That's because in legalese, "equal" and "equitable" have different meanings.
"Equal" means that property is distributed evenly between two individuals. So, if a court were trying to divide $20,000 equally, then each party receives $10,000 -- regardless of who earned what.
"Equitable" means that property is divided fairly in the eyes of the court, according to the circumstances of a particular case. So, a slightly different type of divorce may have that same starting $20,000 of marital assets divided as $15,000 to a wronged party in an at-fault divorce and only $5,000 to the opposing. This distribution could be considered legally "equitable," but not "equal."
In contested divorces, a Maryland judge largely decides what is fair in a case, making judgements and delivering outcomes for both parties.
This type of divorce is especially useful when both parties can't agree – or one party is making life especially difficult. Having an official third-party "referee" decide for both of you can take stress off a situation, but it does take longer and cost more in legal fees.
Uncontested divorces can be advantageous because they put the power of dividing assets in your hands. When you go to court to allow a judge to decide who gets what, it might result in legally binding orders that make everyone unhappy.
By doing much of the work out of court, you and your ex may make compromises that are helpful for everyone – without spending as much of those marital assets as you might have otherwise.
What Property Can (and Can't) Be Divided During Divorces
Marital property is generally considered to be anything you acquired from the day you were married forward. This type of property may be divided between you and your spouse during the divorce.
Generally, "separate" property is anything one party personally owned before a marriage. Separate property is generally not be divided in a divorce.
However, determining what's marital property and what's actually separate can be difficult to determine from a legal standpoint.
Let's take retirement accounts as a quick example. If you started the account before you were married, your ex may still be entitled to part of the base assets and any earnings gained during the marriage.
Or, let's say that you inherited an RV prior to marriage. Even though it was acquired before the marriage, thus remaining "separate" from the marital assets, it may still be eligible for equitable division depending on how it was used.
Did your family use it for summer vacations? Were funds from shared marital accounts used for upkeep? Then, that "separate" property may all of a sudden be considered a "marital" asset.
Though courts may order the transfer of almost all assets from one spouse to another – including retirement funds – there is some property that cannot be transferred in any situation. For example, real estate or stocks cannot typically be transferred by court order from one spouse to another.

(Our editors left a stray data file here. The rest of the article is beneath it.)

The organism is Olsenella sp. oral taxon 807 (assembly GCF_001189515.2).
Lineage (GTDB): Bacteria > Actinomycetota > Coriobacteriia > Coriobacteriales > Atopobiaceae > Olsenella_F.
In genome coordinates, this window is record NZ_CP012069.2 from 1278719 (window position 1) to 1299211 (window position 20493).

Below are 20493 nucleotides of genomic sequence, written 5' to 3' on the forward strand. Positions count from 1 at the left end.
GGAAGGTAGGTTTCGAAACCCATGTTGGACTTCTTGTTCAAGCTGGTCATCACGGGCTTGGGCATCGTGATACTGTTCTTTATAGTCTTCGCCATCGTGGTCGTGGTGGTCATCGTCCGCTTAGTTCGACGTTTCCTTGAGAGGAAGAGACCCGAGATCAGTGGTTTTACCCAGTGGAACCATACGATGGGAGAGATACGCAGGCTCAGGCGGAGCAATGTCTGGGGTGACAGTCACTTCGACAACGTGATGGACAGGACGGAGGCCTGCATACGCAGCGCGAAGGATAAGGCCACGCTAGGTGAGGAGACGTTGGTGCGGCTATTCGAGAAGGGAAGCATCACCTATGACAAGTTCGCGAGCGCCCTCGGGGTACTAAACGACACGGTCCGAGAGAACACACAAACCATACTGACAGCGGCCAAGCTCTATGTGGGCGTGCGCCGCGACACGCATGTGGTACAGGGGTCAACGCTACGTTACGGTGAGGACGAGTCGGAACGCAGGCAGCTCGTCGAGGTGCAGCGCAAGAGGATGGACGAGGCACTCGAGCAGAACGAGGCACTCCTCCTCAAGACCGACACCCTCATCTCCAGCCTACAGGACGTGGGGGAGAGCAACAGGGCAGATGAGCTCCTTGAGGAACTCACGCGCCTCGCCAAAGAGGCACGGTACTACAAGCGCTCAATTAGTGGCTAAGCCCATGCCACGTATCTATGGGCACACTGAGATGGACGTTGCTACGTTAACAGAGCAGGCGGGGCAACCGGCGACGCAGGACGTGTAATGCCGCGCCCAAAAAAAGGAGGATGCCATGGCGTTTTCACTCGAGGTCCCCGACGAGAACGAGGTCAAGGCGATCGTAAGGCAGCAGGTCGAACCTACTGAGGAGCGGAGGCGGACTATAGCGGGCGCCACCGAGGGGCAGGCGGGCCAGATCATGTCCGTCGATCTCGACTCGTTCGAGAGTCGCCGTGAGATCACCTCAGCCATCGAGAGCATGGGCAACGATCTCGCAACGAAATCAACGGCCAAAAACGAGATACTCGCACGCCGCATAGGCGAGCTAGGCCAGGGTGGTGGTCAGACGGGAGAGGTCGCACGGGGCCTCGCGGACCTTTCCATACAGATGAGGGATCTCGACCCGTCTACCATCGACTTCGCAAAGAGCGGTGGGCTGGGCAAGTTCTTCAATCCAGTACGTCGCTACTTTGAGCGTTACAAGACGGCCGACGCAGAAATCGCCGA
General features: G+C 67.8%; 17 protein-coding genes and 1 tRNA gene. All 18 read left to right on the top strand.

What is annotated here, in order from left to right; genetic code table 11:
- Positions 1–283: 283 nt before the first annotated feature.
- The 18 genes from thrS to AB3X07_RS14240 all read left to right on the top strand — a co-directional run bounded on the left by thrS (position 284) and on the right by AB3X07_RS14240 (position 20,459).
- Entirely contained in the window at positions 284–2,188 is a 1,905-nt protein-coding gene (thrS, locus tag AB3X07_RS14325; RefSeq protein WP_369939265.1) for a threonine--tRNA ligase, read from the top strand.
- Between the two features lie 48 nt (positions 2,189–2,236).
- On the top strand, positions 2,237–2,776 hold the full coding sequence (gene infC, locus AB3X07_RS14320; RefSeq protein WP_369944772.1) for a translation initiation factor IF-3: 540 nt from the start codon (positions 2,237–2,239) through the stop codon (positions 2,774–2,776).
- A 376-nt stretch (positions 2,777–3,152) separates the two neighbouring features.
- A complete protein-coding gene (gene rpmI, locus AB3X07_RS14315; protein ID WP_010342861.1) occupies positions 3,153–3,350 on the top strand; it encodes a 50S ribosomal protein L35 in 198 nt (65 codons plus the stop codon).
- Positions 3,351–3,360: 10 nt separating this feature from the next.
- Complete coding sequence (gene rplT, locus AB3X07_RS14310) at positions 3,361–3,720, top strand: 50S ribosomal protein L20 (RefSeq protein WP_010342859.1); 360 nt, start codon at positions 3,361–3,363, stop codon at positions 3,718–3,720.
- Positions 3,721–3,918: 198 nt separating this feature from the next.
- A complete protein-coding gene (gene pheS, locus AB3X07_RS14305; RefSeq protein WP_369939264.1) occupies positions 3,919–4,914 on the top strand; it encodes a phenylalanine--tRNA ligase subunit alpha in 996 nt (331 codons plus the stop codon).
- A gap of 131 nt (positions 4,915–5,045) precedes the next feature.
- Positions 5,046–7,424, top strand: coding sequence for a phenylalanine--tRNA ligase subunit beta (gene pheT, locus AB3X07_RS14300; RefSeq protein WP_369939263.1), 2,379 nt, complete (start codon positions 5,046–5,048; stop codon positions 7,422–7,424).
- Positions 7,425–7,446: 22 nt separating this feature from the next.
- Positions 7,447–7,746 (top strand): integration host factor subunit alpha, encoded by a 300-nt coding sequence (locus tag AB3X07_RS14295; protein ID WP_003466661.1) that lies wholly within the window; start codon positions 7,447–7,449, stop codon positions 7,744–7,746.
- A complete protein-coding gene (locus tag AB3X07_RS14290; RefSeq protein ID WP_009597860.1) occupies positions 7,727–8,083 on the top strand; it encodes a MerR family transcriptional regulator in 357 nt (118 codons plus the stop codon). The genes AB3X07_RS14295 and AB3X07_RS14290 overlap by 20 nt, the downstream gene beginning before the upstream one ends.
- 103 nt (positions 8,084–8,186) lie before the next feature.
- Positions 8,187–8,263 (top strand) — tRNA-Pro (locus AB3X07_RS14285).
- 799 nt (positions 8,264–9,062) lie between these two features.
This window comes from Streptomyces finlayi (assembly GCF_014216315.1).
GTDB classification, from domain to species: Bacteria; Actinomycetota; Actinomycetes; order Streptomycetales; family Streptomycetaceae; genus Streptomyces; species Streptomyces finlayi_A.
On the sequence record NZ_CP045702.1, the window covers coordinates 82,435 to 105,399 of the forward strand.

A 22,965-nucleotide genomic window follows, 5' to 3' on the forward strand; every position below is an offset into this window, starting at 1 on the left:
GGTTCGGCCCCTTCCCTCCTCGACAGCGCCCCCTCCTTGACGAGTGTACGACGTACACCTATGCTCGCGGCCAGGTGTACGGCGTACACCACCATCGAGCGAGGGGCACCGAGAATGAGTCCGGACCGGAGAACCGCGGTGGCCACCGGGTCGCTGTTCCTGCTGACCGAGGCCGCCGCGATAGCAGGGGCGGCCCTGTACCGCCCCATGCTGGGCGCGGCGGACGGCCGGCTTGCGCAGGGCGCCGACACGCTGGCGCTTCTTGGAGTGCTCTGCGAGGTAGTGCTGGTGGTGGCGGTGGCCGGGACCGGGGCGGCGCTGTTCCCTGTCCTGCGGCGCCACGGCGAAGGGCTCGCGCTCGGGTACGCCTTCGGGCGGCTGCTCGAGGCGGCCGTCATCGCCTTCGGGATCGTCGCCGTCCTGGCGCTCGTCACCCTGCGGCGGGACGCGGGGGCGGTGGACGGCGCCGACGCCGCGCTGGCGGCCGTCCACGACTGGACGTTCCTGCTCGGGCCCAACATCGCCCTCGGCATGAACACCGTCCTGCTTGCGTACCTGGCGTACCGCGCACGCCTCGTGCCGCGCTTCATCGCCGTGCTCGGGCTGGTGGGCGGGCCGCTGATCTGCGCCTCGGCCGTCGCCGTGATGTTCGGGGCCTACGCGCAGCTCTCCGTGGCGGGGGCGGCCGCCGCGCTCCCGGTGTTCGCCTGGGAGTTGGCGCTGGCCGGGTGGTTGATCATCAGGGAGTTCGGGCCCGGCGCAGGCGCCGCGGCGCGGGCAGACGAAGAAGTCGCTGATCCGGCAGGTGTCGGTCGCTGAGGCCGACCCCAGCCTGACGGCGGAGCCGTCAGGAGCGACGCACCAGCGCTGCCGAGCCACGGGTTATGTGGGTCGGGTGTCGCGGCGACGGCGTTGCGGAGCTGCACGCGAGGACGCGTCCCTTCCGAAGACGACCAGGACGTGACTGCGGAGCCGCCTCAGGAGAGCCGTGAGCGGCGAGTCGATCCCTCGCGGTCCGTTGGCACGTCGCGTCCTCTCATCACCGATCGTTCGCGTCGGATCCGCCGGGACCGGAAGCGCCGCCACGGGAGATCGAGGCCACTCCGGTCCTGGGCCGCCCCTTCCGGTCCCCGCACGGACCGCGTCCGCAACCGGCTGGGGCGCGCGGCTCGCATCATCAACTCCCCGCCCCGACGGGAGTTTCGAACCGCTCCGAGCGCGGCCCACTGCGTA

How to Protect Yourself and Your Property During a Divorce
One of the best ways to protect yourself when it comes to asset division in a divorce is to get informed. Reading this blog – and many other resources offered by a variety of people – is a good place to start.
Understanding the divorce laws that apply to your case will not only open more options to you, it will also take some fear out of the process.
The more you can organize your files before going to the courts, the less stressful the entire process will be for you. If you're having trouble, forensic accountants can help you figure out where everything is and how to tally it.
Finally, do not start moving around funds to "hide" assets or stop paying for family financial obligations.
Do not drain the family bank account into a personal account, especially if that account pays for ongoing bills like rent, mortgage, or utilities.
Do not start gifting expensive items to friends and family, knowing that you intend to file for divorce.
Do not intentionally rack up debts on family accounts, thinking it'll be divided between you and your ex during the divorce settlements.
Chances are high that you'll be caught, and Maryland judges don't take kindly to those sorts of shenanigans. You may ultimately lose more funds than you would have otherwise as part of a more punitive "equitable" judgement.
Divorces are extremely complicated, and there are very few rules that apply to every case. Your divorce case will be unique in many ways, and you may find it difficult to know which decisions you should make in relation to the smaller details of your case.
If you'd like to start understanding a cost-benefit analysis to a future divorce regarding asset division, then you can always give us a call for a free consultation. Our experienced attorneys can give you a ballpark idea of what to expect, outline a game plan to get you a preferred outcome, and let you know what sort of investment you're looking at to keep the property that's rightfully yours.